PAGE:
Hungary, with its capital city, Budapest, is one of the top tourist destinations in Europe and is considered one of the most beautiful cities worldwide. Despite its small size, the country is home to many World Heritage Sites. Hungary's official and national currency is the Hungarian Forint (HUF). The name was first adopted between 1868 and 1892, but in 1946, modern forint was introduced. The forint is issued and maintained by the Hungarian National Bank. Coins are minted between 5 and 200 forin, while banknotes are issued in denominations beween 500 to 10,000 forints. The forint is divided into 100 fillér, although these coins are no longer in circulation due to high inflation.
The Hungarian forint is Hungary's only official currency. Magyar Nemzeti Bank, the country's national bank, is responsible for issuing and maintaining the forint's value. The bank, established in 1924, also controls the circulation of the forint. Banknotes are issued in denominations of 500, 1,000, 2,000, 5,000, 10,000, and 20,000 forints. Coins are issued in denominations of 5, 10, 20, 50, 100, and 200 forints. The Hungarian Banknote Printing Company prints the bills while the coins are minted by the Hungarian Mint. In 1999, these coins were removed from circulation.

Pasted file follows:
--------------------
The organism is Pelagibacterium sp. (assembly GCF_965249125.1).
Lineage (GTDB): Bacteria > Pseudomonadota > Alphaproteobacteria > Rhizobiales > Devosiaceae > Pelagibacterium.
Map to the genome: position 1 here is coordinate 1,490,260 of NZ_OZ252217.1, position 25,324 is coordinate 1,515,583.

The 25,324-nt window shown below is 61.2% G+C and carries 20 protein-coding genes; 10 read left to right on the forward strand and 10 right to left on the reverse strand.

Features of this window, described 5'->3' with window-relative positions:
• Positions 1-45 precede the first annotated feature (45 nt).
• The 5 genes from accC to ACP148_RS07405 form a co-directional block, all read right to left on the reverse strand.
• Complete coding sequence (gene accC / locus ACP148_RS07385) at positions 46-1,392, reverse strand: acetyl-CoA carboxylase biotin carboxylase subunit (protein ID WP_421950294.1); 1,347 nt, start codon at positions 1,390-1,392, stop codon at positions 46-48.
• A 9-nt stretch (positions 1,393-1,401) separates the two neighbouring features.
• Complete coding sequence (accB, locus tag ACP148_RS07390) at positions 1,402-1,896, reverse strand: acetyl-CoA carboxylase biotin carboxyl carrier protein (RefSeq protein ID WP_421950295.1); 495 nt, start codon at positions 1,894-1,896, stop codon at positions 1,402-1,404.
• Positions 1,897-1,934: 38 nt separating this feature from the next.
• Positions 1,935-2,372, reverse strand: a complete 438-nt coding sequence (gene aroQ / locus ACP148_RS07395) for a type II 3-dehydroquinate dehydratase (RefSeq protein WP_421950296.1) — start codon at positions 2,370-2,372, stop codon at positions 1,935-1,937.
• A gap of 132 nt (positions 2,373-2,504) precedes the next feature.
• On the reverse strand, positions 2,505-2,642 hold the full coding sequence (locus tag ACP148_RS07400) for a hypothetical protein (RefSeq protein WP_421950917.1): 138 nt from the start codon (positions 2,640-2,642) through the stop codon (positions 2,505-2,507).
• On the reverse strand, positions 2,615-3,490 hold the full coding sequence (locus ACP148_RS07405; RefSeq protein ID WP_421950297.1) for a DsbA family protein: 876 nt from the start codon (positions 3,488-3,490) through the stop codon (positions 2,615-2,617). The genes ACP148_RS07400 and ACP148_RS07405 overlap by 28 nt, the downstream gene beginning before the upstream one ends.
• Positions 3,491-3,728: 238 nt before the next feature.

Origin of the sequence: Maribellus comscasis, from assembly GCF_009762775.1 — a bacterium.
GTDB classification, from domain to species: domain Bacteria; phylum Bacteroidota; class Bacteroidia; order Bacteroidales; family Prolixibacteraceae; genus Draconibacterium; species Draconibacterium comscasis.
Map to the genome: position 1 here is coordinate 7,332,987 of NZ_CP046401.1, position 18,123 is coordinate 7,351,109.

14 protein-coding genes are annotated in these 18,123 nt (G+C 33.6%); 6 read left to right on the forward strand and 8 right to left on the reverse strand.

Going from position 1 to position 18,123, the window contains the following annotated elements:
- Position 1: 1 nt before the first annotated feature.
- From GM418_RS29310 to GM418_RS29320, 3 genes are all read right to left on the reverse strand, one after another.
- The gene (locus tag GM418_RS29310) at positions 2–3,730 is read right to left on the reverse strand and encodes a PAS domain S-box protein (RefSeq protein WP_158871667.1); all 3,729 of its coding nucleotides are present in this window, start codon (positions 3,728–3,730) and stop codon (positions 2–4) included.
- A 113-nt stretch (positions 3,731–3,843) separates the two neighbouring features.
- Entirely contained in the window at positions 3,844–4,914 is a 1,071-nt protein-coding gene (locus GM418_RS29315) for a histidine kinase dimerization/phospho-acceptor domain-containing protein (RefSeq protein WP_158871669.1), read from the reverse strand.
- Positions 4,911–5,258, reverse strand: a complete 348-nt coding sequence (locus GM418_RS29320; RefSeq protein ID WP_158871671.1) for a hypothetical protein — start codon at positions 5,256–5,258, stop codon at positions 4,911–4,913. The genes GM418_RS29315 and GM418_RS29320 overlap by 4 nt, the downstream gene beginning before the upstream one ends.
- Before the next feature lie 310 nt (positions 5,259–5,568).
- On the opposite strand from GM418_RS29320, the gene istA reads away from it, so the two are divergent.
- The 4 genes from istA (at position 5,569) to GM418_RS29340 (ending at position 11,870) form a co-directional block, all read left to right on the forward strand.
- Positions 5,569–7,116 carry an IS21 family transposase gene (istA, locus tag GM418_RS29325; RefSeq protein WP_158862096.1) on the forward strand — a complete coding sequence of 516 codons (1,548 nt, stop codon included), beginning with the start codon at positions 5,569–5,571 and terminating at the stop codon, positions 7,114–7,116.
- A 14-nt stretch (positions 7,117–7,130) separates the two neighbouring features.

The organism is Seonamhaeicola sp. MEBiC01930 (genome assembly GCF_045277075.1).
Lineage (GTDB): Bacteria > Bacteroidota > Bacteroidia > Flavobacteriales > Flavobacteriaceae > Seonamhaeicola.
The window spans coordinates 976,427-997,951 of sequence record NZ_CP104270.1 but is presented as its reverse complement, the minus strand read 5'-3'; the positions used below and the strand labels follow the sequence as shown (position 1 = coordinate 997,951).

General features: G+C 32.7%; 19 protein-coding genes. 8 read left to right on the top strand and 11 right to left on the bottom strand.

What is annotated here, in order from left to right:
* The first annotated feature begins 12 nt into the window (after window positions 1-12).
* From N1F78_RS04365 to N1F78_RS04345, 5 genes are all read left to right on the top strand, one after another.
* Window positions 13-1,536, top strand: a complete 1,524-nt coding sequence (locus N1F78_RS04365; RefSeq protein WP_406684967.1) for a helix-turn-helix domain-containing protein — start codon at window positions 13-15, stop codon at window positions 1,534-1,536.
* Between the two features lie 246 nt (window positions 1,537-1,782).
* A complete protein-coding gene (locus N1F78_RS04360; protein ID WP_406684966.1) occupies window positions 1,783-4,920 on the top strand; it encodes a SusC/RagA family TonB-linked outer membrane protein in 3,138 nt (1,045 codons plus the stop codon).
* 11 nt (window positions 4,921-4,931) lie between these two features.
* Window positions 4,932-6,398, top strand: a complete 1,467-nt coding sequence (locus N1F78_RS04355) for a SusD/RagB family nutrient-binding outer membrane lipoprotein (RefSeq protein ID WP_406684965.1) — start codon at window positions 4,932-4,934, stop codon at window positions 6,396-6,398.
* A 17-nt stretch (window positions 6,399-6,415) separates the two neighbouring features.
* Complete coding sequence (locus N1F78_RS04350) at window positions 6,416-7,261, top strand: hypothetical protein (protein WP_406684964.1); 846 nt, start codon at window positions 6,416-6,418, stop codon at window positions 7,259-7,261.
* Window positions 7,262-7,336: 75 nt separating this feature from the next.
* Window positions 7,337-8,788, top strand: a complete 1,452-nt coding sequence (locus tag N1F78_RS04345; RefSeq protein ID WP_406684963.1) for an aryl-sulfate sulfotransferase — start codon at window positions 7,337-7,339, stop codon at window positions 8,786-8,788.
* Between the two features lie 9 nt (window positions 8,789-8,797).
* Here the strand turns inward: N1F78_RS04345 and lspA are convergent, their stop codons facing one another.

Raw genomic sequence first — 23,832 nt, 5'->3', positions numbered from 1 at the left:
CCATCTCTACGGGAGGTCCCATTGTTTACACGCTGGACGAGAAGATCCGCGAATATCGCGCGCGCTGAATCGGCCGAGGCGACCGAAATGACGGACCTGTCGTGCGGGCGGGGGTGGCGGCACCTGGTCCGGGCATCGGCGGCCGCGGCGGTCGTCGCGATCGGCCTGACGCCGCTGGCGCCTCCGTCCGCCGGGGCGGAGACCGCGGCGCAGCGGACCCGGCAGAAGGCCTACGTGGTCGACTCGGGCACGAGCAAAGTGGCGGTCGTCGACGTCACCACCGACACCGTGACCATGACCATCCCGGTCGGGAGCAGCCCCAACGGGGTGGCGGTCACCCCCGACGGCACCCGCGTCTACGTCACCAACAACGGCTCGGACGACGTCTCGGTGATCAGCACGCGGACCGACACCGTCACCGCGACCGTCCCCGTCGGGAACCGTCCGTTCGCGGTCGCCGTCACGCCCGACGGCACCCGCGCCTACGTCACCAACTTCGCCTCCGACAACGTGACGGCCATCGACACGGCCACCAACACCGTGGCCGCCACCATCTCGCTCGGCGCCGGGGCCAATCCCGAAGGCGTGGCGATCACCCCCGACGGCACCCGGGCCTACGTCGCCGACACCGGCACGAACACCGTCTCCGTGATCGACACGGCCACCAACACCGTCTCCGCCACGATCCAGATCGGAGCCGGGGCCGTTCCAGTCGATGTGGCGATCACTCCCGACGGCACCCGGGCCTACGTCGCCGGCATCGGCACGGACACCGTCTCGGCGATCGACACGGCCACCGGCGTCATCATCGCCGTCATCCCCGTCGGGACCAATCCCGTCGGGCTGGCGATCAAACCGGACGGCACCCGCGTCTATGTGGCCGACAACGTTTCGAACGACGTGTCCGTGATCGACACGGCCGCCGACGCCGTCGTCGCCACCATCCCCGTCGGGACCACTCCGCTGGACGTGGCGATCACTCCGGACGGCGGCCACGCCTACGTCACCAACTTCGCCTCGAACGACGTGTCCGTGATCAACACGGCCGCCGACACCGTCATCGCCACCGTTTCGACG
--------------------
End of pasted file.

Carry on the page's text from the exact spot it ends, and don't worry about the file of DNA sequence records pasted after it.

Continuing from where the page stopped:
In 1946, the forint was introduced to stabilize the national economy after World War II. The name originates from the gold coins of Florence called fiorino d'oro, which were struck starting in 1252 and used during the Austro-Hungarian empire. The currency's exchange rate was relatively stable until the early 1990s, when Hungary adopted a market economy.
Hungary endured some of the worst periods of hyperinflation of any country on the globe. The recognition of the 1920 Treaty of Trianon following World War I had a series of disastrous effects on the economy, not to mention the loss of more than 60% of its pre-war population and over 70% of its pre-war territory. Hyperinflation approached 35% during the 1990s. The economy did make some reforms in the 2000s; even when inflation was so high, the currency lost its capability to be converted.
The county relies on a skilled labor force to push its export-oriented economy. Its major trading partners include Austria, Germany, Italy, Romania, and Slovakia, while top industries include producing components for radios and televisions and car and car parts manufacturing. Based on World Bank data, Hungary recorded 4.57% gross domestic product (GDP) growth in 2019 and 3.33% inflation.